Runnymede Local Cycling and Walking Infrastructure Plan (LCWIP)


What is the Runnymede Local Cycling and Walking Infrastructure Plan?

The Runnymede Local Cycling and Walking Infrastructure Plan (LCWIP) is a ten-year investment plan for walking and cycling in the borough. It identifies where we want to prioritise investment and sets out some initial options and ideas for improving walking and cycling across the borough.

LCWIPs are the best practice approach nationally for planning walking and cycling improvements and our process follows Department for Transport guidance. To find out more about LCWIPs, including what they are and the process that we have followed to develop LCWIPs for the county, please see our plans to improve cycling and walking page.

The LCWIP focuses on strategic network connections and aims to create a wider walking and cycling network for the borough. Local neighbourhood and street level interventions are not included within the LCWIP and will be part of separate workstreams that aim to improve walking and cycling provision at smaller scales. For example, we aim to develop 'Liveable Neighbourhood' schemes to increase the comfort, safety and accessibility of walking and cycling on residential roads by recognising the importance of these streets as places for people, and not just their importance for the movement of vehicles. 'Liveable Neighbourhoods' will create attractive local environments that connect residents to the wider LCWIP network and make walking and cycling easier, safer, more enjoyable, convenient, and fun for everyone. To find out more about our plans for walking and cycling at the street and neighbourhood scale, please see our Local Transport Plan policies for Planning for Place and for Active Travel and Personal Mobility.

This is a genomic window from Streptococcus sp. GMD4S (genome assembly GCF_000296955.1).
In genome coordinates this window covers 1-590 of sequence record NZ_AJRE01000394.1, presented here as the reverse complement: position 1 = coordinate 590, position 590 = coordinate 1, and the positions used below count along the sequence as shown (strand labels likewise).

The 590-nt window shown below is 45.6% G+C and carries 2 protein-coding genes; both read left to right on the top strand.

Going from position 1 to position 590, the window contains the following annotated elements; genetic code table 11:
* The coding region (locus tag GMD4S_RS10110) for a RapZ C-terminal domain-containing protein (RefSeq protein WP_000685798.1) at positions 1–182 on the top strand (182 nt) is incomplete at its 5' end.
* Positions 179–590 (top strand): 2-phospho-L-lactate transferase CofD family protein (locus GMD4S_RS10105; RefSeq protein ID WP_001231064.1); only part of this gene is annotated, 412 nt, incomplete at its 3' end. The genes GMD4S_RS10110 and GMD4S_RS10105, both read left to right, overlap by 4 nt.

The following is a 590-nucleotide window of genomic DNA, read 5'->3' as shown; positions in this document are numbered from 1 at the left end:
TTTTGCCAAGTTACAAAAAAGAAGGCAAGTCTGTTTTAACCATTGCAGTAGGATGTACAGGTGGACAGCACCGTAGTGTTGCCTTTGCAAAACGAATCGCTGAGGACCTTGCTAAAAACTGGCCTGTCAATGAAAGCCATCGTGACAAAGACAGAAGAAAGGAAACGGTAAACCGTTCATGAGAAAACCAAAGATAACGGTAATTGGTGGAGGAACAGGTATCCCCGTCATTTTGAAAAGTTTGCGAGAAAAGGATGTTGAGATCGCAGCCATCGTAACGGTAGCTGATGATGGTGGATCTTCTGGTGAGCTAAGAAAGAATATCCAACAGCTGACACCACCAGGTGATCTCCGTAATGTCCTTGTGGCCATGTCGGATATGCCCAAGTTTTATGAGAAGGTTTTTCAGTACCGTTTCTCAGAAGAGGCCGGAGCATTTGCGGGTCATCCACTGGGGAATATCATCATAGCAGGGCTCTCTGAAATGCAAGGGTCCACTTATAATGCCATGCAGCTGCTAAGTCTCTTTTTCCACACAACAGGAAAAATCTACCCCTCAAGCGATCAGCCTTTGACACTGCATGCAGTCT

If you would like to view the Runnymede LCWIP report in full, please email to request a copy.

Executive summary

The Runnymede LCWIP's key proposals are cycling routes and walking zones, which together create a walking and cycling network for the borough.